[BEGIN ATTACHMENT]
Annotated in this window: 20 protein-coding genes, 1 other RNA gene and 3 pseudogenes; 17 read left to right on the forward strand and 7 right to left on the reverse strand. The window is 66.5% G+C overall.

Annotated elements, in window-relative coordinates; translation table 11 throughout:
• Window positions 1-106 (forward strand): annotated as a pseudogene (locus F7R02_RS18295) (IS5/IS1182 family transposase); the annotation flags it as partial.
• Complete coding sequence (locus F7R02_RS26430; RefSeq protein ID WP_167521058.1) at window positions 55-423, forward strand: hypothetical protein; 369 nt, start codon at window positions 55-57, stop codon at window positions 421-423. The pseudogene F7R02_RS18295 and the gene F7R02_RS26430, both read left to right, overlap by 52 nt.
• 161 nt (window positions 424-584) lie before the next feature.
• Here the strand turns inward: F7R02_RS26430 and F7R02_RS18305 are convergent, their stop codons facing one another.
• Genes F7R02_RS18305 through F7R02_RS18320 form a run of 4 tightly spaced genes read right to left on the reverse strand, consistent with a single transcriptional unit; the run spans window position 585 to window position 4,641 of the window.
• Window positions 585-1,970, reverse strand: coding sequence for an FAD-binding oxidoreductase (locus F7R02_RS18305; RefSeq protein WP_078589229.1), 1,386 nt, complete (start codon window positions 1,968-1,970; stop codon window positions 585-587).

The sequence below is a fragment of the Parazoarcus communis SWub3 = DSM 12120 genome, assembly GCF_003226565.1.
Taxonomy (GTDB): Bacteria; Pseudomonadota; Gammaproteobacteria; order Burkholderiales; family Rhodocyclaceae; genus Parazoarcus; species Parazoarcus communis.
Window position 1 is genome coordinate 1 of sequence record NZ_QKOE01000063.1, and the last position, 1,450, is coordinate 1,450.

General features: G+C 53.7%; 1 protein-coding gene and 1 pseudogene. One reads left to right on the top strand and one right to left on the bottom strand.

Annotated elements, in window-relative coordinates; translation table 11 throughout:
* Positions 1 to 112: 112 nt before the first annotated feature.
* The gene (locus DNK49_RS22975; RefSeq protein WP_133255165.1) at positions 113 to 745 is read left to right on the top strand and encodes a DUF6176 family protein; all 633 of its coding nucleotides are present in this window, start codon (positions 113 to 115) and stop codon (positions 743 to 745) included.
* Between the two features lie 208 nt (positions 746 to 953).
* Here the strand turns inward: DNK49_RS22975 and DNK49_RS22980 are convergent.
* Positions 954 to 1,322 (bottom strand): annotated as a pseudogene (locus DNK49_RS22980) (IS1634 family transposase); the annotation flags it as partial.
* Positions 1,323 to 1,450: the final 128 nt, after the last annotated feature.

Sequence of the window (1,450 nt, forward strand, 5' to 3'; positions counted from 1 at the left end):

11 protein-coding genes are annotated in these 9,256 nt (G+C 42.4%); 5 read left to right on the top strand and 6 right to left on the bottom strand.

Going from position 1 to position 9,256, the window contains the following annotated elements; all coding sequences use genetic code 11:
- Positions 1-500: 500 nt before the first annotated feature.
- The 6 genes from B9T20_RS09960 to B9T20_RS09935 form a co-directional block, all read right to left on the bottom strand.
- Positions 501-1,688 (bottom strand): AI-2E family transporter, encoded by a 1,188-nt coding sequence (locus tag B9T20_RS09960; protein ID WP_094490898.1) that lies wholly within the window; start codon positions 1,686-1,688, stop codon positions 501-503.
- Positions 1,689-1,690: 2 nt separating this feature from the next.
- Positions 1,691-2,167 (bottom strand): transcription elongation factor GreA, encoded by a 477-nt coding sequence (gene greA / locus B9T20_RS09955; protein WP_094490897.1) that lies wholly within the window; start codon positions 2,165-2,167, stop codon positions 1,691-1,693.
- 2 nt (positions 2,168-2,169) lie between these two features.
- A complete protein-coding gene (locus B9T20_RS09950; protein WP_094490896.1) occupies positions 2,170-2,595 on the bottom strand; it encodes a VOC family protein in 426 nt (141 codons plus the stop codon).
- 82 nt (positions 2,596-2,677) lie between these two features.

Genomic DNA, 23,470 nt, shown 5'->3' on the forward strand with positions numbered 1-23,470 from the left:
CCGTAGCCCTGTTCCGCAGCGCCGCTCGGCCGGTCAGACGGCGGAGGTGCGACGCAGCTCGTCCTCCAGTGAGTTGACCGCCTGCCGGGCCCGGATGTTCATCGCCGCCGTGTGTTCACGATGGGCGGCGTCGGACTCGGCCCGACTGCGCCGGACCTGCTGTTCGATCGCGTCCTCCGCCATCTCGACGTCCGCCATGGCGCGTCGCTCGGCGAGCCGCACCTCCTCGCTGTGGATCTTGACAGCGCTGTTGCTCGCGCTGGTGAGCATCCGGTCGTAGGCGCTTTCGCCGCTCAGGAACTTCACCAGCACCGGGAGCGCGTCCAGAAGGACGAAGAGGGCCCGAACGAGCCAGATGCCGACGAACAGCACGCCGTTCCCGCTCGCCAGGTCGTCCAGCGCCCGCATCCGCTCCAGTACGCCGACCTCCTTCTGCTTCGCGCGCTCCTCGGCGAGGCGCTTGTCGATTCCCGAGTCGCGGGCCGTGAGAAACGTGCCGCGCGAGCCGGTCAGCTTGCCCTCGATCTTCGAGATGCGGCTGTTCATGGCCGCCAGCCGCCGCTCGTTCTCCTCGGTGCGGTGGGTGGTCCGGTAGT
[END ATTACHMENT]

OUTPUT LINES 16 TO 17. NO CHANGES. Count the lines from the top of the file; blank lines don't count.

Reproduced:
* Between the two features lie 208 nt (positions 746 to 953).
* Here the strand turns inward: DNK49_RS22975 and DNK49_RS22980 are convergent.